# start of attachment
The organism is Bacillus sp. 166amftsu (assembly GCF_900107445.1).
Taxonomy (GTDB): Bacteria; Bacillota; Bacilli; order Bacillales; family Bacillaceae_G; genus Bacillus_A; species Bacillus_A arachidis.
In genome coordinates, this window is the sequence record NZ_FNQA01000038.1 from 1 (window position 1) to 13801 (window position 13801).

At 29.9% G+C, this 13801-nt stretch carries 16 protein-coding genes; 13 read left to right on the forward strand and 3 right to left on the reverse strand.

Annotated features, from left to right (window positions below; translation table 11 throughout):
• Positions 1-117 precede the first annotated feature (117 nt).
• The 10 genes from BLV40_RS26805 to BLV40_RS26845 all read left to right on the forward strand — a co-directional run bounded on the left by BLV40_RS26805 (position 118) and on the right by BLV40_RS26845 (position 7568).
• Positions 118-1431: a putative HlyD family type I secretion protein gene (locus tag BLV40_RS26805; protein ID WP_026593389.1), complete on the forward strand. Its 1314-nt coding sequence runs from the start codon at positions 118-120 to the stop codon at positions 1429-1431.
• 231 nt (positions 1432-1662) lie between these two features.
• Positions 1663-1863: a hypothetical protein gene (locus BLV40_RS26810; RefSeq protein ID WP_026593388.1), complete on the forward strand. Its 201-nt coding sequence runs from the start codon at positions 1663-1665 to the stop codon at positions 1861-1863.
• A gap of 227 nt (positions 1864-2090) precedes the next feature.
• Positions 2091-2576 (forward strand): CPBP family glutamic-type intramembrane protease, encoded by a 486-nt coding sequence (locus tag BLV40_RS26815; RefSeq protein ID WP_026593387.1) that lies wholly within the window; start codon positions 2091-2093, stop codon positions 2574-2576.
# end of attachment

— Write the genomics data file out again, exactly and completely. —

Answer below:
The organism is Bacillus sp. 166amftsu (assembly GCF_900107445.1).
Taxonomy (GTDB): Bacteria; Bacillota; Bacilli; order Bacillales; family Bacillaceae_G; genus Bacillus_A; species Bacillus_A arachidis.
In genome coordinates, this window is the sequence record NZ_FNQA01000038.1 from 1 (window position 1) to 13801 (window position 13801).

At 29.9% G+C, this 13801-nt stretch carries 16 protein-coding genes; 13 read left to right on the forward strand and 3 right to left on the reverse strand.

Annotated features, from left to right (window positions below; translation table 11 throughout):
• Positions 1-117 precede the first annotated feature (117 nt).
• The 10 genes from BLV40_RS26805 to BLV40_RS26845 all read left to right on the forward strand — a co-directional run bounded on the left by BLV40_RS26805 (position 118) and on the right by BLV40_RS26845 (position 7568).
• Positions 118-1431: a putative HlyD family type I secretion protein gene (locus tag BLV40_RS26805; protein ID WP_026593389.1), complete on the forward strand. Its 1314-nt coding sequence runs from the start codon at positions 118-120 to the stop codon at positions 1429-1431.
• 231 nt (positions 1432-1662) lie between these two features.
• Positions 1663-1863: a hypothetical protein gene (locus BLV40_RS26810; RefSeq protein ID WP_026593388.1), complete on the forward strand. Its 201-nt coding sequence runs from the start codon at positions 1663-1665 to the stop codon at positions 1861-1863.
• A gap of 227 nt (positions 1864-2090) precedes the next feature.
• Positions 2091-2576 (forward strand): CPBP family glutamic-type intramembrane protease, encoded by a 486-nt coding sequence (locus tag BLV40_RS26815; RefSeq protein ID WP_026593387.1) that lies wholly within the window; start codon positions 2091-2093, stop codon positions 2574-2576.